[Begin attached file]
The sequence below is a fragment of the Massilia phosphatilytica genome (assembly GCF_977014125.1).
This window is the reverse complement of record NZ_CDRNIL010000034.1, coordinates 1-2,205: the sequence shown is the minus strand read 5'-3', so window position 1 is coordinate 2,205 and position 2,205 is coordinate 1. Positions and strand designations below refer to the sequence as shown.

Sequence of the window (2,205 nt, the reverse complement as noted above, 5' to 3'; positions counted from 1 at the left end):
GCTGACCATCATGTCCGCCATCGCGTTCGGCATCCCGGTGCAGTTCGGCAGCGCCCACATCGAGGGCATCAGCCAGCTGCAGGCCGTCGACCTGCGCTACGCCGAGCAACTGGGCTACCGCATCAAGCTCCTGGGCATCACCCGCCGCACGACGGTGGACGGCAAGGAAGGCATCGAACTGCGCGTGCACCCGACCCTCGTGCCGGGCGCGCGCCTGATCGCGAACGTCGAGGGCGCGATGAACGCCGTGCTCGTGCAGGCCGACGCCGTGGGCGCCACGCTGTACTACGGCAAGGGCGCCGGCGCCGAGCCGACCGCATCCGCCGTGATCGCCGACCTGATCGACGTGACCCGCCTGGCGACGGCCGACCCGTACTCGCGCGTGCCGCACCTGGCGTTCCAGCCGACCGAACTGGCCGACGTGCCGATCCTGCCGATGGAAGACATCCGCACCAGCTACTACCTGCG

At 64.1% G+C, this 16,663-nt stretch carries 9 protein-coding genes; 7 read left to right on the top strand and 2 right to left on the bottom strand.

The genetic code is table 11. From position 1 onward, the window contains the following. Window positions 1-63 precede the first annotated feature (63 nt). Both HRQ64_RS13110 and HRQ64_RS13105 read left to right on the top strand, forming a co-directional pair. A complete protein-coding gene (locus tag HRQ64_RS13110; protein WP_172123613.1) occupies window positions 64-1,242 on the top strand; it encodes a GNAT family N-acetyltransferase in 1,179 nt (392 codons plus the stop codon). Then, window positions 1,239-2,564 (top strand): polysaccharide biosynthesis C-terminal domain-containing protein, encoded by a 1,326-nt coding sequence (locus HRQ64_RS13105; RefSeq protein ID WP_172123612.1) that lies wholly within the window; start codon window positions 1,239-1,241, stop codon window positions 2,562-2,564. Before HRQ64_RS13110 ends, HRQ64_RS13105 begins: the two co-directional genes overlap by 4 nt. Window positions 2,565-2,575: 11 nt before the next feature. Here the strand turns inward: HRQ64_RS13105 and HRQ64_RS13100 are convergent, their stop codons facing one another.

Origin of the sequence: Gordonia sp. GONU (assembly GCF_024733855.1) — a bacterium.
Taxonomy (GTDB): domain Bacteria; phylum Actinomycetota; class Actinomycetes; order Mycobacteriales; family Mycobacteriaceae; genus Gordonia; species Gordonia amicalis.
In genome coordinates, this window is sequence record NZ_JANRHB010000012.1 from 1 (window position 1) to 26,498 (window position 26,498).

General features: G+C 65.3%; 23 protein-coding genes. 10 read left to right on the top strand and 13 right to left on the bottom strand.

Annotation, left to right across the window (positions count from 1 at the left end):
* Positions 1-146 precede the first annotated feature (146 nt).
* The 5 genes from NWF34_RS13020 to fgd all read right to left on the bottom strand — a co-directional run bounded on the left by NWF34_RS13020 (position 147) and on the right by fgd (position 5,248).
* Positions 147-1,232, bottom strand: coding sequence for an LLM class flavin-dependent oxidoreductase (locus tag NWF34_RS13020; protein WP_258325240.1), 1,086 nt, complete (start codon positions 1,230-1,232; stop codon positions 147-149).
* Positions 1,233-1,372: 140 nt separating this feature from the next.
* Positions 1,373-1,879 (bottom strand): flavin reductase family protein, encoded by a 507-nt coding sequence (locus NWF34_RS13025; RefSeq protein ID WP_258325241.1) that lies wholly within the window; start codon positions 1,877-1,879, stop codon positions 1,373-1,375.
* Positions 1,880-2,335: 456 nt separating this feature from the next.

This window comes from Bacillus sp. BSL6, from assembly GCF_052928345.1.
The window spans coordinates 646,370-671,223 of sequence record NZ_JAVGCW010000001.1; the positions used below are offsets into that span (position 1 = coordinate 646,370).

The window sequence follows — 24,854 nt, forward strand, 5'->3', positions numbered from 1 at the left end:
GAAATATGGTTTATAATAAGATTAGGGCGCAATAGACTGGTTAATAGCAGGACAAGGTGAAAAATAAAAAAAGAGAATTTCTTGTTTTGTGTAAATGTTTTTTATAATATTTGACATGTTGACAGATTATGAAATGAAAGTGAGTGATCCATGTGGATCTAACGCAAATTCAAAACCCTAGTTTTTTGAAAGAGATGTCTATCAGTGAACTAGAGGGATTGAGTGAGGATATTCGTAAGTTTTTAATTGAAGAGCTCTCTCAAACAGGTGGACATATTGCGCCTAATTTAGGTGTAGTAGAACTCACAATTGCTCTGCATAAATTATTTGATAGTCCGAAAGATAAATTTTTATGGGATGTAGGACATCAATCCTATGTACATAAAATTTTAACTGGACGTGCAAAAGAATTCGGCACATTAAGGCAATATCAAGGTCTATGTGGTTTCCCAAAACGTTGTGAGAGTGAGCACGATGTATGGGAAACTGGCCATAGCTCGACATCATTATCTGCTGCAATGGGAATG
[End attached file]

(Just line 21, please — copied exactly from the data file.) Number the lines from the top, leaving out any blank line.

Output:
GAAATATGGTTTATAATAAGATTAGGGCGCAATAGACTGGTTAATAGCAGGACAAGGTGAAAAATAAAAAAAGAGAATTTCTTGTTTTGTGTAAATGTTTTTTATAATATTTGACATGTTGACAGATTATGAAATGAAAGTGAGTGATCCATGTGGATCTAACGCAAATTCAAAACCCTAGTTTTTTGAAAGAGATGTCTATCAGTGAACTAGAGGGATTGAGTGAGGATATTCGTAAGTTTTTAATTGAAGAGCTCTCTCAAACAGGTGGACATATTGCGCCTAATTTAGGTGTAGTAGAACTCACAATTGCTCTGCATAAATTATTTGATAGTCCGAAAGATAAATTTTTATGGGATGTAGGACATCAATCCTATGTACATAAAATTTTAACTGGACGTGCAAAAGAATTCGGCACATTAAGGCAATATCAAGGTCTATGTGGTTTCCCAAAACGTTGTGAGAGTGAGCACGATGTATGGGAAACTGGCCATAGCTCGACATCATTATCTGCTGCAATGGGAATG